The seminary teacher was coming up on a Book of Mormon lesson that included one of her favorite scriptures, Mosiah 18:21: "And he commanded them that there should be no contention one with another, but that they should look forward with one eye, having one faith and one baptism, having their hearts knit together in unity and in love one towards another."

It happened that the teacher had long ago learned the technique of cutting construction paper so that two long strips with rounded ends, sliced lengthwise twice in the middle, could be woven together to make a heart that opened like a small basket.

Using red and green paper, the weaving would be very obvious in the finished heart. But when you look at the two pieces, it is not at all obvious how they can possibly be interwoven — especially because if they are not folded in half, it can't be done at all!

In times past she had demonstrated the weaving together of the two parts to make a finished heart basket, and had always been greeted by oohs and ahs.

But this time, she had the idea of telling them nothing about how it was done. Instead, she would show a finished heart, and then give each of them two pieces and let them try to figure out how to weave them together.

The morning dawned — 6 a.m., a time of day that already tends to knit their hearts together if only as joint sufferers in the agony of such early rising.

The teacher talked to them about the scripture, about how it is the responsibility of every member to do all they can to knit together the hearts of members of the ward, of their family, of their quorum or YW group, or their friends at school or at work.

Then she passed out the heart-pieces and showed them the finished heart, demonstrating how it opened.

At first they assumed it was easy. The finished heart doesn't look at all complicated.

But within moments, they were asking questions of her. "Do you do it folded or unfolded?"

She smiled benignly.

"Is there some trick to it?"

"Yes," she said. "If you do it right, it works. If you don't, it doesn't."

They laughed at her only-a-little-sarcastic answer. The teacher saw with satisfaction that one part of her plan, at least, was working perfectly. She knew that visual aids like the heart, and the demonstration of how to make it, worked very well with girls. Such things are the heart of teaching in Young Women and Relief Society alike.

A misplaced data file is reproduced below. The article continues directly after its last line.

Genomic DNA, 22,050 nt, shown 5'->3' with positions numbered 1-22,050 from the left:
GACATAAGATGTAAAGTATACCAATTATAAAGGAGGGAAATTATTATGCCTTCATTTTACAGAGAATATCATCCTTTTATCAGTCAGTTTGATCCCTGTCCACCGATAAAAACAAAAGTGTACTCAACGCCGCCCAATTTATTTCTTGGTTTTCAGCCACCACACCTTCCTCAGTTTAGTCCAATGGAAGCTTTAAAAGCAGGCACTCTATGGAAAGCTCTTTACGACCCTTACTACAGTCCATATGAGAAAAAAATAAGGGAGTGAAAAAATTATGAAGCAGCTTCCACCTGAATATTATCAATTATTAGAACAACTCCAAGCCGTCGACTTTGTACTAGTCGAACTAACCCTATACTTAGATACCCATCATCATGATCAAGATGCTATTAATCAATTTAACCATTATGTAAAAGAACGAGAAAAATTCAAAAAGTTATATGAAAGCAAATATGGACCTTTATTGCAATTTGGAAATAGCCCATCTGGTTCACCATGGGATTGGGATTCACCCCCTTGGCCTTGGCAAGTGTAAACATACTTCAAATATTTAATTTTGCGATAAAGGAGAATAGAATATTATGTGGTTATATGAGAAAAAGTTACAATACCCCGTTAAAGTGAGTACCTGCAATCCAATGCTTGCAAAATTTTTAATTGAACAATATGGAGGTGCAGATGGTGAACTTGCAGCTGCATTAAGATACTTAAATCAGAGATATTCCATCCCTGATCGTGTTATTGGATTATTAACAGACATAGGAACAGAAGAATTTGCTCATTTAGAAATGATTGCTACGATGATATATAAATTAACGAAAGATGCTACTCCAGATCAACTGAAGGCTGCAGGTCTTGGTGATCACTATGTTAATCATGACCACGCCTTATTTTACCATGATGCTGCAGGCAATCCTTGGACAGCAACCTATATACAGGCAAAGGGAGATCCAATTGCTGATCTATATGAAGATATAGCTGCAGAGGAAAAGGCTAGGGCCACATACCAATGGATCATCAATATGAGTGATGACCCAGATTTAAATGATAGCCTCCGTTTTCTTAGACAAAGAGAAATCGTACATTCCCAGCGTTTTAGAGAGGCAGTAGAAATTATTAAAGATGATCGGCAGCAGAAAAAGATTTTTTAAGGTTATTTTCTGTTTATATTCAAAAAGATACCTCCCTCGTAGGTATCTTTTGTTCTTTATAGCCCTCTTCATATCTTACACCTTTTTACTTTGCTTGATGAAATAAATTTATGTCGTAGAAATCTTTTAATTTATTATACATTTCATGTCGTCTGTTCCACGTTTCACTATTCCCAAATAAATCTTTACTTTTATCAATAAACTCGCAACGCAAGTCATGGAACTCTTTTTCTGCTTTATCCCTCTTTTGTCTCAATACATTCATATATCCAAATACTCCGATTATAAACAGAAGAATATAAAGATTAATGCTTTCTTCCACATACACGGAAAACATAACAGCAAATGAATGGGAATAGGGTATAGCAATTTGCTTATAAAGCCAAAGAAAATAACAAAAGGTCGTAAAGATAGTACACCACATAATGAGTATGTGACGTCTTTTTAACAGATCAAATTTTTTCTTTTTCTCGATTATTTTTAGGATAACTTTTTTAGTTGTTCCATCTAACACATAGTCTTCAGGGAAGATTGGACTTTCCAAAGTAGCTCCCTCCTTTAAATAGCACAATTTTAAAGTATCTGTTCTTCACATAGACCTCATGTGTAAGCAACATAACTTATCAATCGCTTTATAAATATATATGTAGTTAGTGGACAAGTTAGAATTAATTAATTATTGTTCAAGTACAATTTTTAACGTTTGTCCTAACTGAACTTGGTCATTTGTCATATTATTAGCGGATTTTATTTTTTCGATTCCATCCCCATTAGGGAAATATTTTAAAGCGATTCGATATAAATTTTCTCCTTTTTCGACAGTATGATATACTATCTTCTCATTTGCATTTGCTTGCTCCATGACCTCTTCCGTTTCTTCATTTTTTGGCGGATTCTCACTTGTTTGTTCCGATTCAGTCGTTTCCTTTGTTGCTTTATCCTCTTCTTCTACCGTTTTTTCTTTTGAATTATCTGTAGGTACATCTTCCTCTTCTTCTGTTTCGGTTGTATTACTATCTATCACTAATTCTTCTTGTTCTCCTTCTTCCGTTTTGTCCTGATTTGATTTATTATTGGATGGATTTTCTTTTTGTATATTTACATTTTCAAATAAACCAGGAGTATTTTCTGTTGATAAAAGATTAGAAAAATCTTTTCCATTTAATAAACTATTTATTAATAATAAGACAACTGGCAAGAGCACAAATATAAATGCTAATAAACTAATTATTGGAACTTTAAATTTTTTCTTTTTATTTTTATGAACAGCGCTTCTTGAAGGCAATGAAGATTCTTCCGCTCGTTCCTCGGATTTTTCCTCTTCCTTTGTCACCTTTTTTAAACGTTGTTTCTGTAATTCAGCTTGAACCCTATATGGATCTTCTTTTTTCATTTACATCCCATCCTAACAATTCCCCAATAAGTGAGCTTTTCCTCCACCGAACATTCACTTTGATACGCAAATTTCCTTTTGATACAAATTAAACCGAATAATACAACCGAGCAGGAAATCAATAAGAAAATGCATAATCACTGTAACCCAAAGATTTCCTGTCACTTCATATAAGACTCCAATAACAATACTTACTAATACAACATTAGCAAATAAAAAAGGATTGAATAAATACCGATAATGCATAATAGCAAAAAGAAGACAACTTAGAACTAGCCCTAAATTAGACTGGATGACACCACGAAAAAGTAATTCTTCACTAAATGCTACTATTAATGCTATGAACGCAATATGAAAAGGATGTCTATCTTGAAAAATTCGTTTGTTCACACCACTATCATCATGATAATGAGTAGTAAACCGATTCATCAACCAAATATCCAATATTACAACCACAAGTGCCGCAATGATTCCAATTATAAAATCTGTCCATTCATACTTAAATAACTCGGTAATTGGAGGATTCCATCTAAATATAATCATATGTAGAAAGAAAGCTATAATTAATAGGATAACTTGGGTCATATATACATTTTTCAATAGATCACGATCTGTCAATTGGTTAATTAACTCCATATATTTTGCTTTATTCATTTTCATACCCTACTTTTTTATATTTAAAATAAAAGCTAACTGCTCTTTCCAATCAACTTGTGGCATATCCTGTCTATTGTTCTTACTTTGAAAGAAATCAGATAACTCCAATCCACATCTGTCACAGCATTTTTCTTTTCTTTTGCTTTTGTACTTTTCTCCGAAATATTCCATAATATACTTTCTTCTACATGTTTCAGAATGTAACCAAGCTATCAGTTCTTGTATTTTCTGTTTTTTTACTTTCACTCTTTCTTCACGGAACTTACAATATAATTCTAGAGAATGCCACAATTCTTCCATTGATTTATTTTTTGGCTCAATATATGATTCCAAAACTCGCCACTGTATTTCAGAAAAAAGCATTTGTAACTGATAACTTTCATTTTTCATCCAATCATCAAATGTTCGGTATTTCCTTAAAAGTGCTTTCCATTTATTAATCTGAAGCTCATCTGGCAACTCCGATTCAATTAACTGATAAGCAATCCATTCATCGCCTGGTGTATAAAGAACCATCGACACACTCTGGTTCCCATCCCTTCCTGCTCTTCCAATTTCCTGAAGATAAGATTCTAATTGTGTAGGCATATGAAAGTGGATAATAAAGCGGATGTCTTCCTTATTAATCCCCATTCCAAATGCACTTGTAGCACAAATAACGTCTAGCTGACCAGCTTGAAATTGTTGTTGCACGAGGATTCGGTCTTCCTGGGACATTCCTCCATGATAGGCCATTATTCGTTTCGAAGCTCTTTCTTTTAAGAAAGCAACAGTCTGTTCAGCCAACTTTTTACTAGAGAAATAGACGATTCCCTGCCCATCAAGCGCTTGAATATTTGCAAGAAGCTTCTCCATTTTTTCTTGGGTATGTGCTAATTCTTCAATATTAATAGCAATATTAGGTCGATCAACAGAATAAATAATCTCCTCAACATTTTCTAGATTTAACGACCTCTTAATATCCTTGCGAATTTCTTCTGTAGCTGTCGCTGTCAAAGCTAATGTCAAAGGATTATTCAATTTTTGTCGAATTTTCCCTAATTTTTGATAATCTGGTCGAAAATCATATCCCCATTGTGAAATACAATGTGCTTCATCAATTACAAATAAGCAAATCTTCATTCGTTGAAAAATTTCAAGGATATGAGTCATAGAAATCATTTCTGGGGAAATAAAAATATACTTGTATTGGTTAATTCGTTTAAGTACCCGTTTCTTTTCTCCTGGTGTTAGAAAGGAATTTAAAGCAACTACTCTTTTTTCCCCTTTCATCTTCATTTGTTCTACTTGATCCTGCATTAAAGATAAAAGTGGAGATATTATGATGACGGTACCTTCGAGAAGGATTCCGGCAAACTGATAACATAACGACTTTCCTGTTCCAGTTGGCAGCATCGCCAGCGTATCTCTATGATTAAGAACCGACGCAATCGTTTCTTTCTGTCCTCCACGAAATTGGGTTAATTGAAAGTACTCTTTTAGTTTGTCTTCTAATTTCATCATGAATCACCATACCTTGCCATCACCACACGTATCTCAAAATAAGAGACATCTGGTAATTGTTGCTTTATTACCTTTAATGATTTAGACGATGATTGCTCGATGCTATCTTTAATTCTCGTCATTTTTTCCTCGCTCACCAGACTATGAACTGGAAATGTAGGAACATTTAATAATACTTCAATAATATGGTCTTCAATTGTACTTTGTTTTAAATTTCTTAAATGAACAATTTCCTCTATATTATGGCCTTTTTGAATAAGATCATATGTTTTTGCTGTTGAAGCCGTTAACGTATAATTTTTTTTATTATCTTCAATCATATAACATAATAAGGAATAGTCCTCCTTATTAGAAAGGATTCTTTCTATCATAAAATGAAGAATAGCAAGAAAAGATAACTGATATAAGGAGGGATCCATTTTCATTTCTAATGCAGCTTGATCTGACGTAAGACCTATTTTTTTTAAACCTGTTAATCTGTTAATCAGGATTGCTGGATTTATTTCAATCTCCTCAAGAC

But boys grow up with a very different tradition. Visual aids tend to awaken their skepticism and kindle the flames of their rapier-like (and potentially lesson-destroying) wit.

By giving the heart-pieces to them as a problem to be solved, however, she had succeeded in engaging their rapt attention.

Quickly they began to talk to each other, tell each other what wasn't working. Some, though, hid their work from the others, determined to win — and win alone.

One girl held up what looked like a finished heart. "There!" the girl cried.

The other kids groaned — how had she done it so fast?

But alas, the heart she had woven could not open. She had done something that looked right, but didn't actually work. "Good try," said the teacher, "but it can't open and hold things. It's not the heart we need!"

So it was back to work, but now the most competitive of them worked with even greater haste, if only because, having faced (as they thought) defeat, they didn't like how it felt.

At last a boy held up a finished heart. He had found the right way to weave and nest the pieces, knitting them together in such a way as to create an openable heart.

Everyone else learned from him how it was done, and soon they all had woven working hearts.

"What did you learn from this experience?" asked the teacher.

"It's frustrating!" said one. "Things don't always go as you plan, you might have to start over again. And not everyone will cooperate."

"It wasn't easy," said another. "It's hard work. It looks easy when you see it all put together and working, but getting there isn't easy at all."

"We needed a pattern," said one. "Once we saw from somebody else how to do it, it was simple. It made perfect sense."

Others volunteered that in real life, scriptures were a good pattern. So were parents and leaders and righteous friends who demonstrated the knitting together of hearts — and other essential skills in living the gospel.

One girl said that at the beginning, she was kind of cocky. "I just assumed I could do it easily because I'm good at figuring things out. I wouldn't need anybody's help! But in the end I had to be humble and learn from the ones who were getting it right. That's how it is in real life — you've got to be humble enough to accept help from others before your hearts can be knit together."

What the teacher loved was that she did not have to prompt them to reach any of these conclusions. This was a group skilled at learning wise conclusions from their own experiences.

Making a heart-shaped paper basket is, in the end, a trivial skill.

But learning how to draw gospel lessons from such an exercise, to change their thoughts and actions because of lessons they found for themselves — that was a skill that could bless their lives many times over in the years to come.

Orson Scott Card is a writer of nonfiction and fiction, from LDS works to popular fiction. "In the Village" appears Thursdays in the Deseret News. A longer version of this column can be found at Leave feedback for Card at